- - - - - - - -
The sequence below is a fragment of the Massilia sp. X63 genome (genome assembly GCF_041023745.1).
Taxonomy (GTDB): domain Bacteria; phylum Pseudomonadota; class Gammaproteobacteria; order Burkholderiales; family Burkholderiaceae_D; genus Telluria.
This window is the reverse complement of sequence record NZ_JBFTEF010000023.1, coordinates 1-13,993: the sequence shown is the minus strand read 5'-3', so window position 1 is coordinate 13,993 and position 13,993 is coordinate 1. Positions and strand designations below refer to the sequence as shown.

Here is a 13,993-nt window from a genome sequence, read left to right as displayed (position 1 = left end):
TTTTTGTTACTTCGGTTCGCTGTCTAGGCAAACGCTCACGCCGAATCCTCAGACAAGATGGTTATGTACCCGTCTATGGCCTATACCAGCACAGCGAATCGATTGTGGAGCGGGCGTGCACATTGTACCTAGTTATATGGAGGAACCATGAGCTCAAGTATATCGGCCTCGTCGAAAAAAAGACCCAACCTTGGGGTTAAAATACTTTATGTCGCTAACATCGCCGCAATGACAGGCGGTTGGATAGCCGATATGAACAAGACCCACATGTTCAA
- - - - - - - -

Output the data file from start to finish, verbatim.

The sequence below is a fragment of the Massilia sp. X63 genome (genome assembly GCF_041023745.1).
Taxonomy (GTDB): domain Bacteria; phylum Pseudomonadota; class Gammaproteobacteria; order Burkholderiales; family Burkholderiaceae_D; genus Telluria.
This window is the reverse complement of sequence record NZ_JBFTEF010000023.1, coordinates 1-13,993: the sequence shown is the minus strand read 5'-3', so window position 1 is coordinate 13,993 and position 13,993 is coordinate 1. Positions and strand designations below refer to the sequence as shown.

Here is a 13,993-nt window from a genome sequence, read left to right as displayed (position 1 = left end):
TTTTTGTTACTTCGGTTCGCTGTCTAGGCAAACGCTCACGCCGAATCCTCAGACAAGATGGTTATGTACCCGTCTATGGCCTATACCAGCACAGCGAATCGATTGTGGAGCGGGCGTGCACATTGTACCTAGTTATATGGAGGAACCATGAGCTCAAGTATATCGGCCTCGTCGAAAAAAAGACCCAACCTTGGGGTTAAAATACTTTATGTCGCTAACATCGCCGCAATGACAGGCGGTTGGATAGCCGATATGAACAAGACCCACATGTTCAA